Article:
But that’s not all to take into account.
Sometimes, it makes more sense to use an alternative structure, like comped products or services or affiliate marketing, to meet your goals. Depending on your industry and niche, gifting premium products or services—such as luxury items or extravagant experiences—could be seen as fair compensation. If you’re casting a wide net, affiliate marketing might be more fitting. As you plan your approach, keep the creator’s interests in mind. What you’re asking of them and what they’re getting in return should be of equal value.
Getting your creator program up and running
Creator marketing has so many benefits. But it’s not without its challenges.
As expected, the top challenge that marketers face with creator marketing is budget. Most marketers (74%) plan to spend at least a quarter of their social media budget on partnering with a content creator over the next three to six months. With social teams reporting the need to prove ROI as one of their biggest challenges this year, it’s not surprising that justifying spend on less traditional tactics like creator content is difficult.
That’s not the only struggle. As social media teams are stretched thinner, finding resources to vet and manage creator relationships is easier said than done, even though 25% of marketers believe creator marketing can alleviate content creation pressure for their teams. For maximum impact, marketers need to source creators with a winning combination of audience relevancy and brand values alignment.
It takes a team to find that perfect creator.
Across businesses of all sizes, the social media and communications teams are taking that on internally. But as companies grow, they’re more likely to bring in others like legal and finance to help handle budgetary and contractual considerations. When it comes to enterprise companies (5,000 employees and above), 40% involve their legal team in the sourcing process from the beginning.
Sourcing creators doesn’t have to be a long process though. A one-to-two week time frame is standard for 49% of marketers, and 27% take three-to-four weeks.
But social moves quickly and creator campaigns are no exception.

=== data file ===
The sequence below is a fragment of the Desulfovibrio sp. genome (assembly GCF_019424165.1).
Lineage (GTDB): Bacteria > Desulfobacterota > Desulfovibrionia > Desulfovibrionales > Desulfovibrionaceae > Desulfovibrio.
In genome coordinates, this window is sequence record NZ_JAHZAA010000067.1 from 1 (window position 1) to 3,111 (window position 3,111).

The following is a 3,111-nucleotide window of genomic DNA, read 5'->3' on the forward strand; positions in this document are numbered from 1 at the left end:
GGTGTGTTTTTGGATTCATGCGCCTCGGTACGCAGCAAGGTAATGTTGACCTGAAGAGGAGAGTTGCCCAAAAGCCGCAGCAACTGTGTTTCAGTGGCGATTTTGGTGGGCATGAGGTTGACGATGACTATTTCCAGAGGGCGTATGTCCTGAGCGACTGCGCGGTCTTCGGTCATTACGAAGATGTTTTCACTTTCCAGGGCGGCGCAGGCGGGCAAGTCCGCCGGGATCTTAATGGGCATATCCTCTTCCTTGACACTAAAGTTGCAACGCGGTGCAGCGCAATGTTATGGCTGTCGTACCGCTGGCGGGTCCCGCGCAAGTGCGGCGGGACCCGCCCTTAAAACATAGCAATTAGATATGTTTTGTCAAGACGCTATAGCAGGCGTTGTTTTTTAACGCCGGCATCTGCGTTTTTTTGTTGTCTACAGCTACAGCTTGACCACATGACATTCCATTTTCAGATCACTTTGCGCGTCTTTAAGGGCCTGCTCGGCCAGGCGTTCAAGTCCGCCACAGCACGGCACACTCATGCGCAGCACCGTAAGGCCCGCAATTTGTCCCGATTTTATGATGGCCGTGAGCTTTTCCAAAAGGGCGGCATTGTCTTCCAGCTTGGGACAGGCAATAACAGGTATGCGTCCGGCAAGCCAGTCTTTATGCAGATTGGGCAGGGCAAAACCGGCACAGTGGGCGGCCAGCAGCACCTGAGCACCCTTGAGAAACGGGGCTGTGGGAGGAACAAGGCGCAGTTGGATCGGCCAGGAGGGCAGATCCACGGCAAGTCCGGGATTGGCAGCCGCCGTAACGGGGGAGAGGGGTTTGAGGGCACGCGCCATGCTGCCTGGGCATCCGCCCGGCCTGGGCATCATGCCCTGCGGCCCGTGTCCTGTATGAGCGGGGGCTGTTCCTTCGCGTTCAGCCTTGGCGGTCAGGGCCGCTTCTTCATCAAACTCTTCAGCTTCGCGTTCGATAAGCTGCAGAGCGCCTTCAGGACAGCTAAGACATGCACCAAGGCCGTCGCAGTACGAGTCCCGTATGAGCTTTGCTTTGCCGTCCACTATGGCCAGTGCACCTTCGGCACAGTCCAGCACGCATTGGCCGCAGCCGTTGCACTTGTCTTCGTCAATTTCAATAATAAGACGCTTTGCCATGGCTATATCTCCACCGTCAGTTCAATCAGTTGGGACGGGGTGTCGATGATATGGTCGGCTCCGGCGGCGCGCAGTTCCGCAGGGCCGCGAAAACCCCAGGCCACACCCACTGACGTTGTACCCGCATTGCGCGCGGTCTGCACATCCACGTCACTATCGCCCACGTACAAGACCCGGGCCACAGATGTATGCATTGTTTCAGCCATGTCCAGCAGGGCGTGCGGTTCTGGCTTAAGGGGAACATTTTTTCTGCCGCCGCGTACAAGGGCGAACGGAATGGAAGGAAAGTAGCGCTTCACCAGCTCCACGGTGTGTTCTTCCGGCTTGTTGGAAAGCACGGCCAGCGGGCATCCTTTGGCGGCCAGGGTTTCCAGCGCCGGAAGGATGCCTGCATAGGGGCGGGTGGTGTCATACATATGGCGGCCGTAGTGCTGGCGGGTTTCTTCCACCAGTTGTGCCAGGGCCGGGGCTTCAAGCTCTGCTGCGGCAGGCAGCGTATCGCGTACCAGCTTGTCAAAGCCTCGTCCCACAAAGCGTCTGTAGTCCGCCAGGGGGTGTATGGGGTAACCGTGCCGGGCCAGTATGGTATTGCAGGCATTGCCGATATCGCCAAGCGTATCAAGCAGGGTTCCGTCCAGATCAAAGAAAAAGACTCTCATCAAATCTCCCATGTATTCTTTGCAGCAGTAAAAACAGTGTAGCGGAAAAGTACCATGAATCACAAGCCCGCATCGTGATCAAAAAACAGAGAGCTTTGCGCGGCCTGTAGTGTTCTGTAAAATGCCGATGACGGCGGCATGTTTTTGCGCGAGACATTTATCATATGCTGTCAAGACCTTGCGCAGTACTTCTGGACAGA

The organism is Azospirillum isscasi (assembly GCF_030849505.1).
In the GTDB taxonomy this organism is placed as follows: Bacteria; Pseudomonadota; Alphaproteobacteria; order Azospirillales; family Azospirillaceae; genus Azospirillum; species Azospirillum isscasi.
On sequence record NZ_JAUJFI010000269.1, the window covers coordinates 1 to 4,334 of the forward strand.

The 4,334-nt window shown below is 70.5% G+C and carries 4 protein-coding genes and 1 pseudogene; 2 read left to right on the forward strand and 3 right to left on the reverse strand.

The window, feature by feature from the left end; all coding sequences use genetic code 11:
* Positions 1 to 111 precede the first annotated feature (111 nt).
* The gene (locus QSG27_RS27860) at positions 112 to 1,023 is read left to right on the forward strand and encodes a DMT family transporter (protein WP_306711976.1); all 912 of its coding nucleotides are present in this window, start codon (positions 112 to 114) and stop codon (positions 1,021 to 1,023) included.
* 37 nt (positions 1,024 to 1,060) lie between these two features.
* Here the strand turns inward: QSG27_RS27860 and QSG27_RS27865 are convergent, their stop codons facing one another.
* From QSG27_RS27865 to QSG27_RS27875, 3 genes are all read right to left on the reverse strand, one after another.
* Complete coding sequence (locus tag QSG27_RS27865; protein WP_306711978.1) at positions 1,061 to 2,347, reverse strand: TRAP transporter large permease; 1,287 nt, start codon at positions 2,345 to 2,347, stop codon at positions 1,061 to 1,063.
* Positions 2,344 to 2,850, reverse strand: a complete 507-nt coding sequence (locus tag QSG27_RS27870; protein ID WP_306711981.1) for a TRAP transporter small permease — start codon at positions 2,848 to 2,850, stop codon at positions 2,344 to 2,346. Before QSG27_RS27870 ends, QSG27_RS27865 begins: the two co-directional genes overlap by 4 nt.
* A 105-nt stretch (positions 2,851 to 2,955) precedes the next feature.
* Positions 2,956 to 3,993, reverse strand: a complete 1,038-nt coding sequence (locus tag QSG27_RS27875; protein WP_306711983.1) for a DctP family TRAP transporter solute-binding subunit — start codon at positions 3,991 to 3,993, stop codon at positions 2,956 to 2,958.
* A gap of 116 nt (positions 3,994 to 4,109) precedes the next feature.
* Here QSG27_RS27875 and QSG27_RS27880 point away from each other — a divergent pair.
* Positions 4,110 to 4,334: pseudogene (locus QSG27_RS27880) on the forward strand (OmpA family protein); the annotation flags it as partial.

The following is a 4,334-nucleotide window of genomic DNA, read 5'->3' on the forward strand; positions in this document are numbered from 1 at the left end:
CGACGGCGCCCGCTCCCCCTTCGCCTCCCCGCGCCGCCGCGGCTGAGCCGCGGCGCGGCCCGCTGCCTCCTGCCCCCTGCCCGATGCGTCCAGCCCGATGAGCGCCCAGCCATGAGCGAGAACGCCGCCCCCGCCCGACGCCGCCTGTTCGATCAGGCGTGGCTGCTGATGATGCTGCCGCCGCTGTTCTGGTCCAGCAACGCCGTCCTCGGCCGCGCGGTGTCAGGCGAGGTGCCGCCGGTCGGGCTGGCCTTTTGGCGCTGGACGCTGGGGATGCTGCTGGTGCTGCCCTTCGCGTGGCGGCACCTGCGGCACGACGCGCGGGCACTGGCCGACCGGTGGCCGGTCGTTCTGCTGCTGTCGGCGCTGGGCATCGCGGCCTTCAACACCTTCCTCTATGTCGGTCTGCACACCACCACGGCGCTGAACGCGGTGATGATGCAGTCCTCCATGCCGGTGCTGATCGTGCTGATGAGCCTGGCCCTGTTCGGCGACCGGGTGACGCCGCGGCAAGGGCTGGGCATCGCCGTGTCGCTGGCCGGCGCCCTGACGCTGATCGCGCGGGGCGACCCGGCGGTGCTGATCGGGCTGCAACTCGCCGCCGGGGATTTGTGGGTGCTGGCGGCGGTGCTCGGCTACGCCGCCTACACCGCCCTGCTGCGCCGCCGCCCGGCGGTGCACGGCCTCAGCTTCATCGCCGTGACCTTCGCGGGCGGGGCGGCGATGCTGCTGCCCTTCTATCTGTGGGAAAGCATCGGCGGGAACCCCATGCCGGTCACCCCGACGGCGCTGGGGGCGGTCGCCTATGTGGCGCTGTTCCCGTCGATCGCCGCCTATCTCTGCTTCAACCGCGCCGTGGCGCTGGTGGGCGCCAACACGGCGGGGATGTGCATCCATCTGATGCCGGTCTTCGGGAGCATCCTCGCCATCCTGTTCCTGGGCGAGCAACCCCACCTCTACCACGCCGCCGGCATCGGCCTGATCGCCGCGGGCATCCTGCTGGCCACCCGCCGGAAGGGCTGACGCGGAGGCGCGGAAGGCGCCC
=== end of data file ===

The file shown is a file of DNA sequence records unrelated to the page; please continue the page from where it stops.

Adding an extra few weeks for creator sourcing can have a serious impact on the effectiveness of your overall campaign—and add an entire month to your project timeline. This is where tapping into platform-specific features like TikTok’s Creator Marketplace, YouTube BrandConnect or Instagram’s creator marketplace, not to mention third-party services like Glewee, can help marketers scale their creator efforts.
Creating value with the creator economy
The data makes it clear—creator content isn’t going anywhere. Working with creators will only become more prevalent as social media platforms, consumer expectations and marketer strategies mature.
We’ve only seen brands’ earliest investments in the creator economy. It’s time for savvy brands to take what they’ve learned from their one-off creator experiences and formalize their process. Implementing best practices for how you approach creator partnerships will pay dividends for your brand awareness, engagement and bottom line.
Looking for more data to drive your social strategy? Check out the Sprout Social 2022 Index™, where we break down all the latest trends in social.
About the data
The data referenced was collected via online survey from 516 US marketers. Participants were recruited by Lucid between May 19-25, 2022. Selected participants were those responsible for their brand’s social strategy or worked at an agency responsible for another brand’s social strategy. Additionally, selected participants were marketers who had previously or are currently planning on working with content creators within a three to six month period. Relationships between variables collected were analyzed using parametric statistics for statistical significance.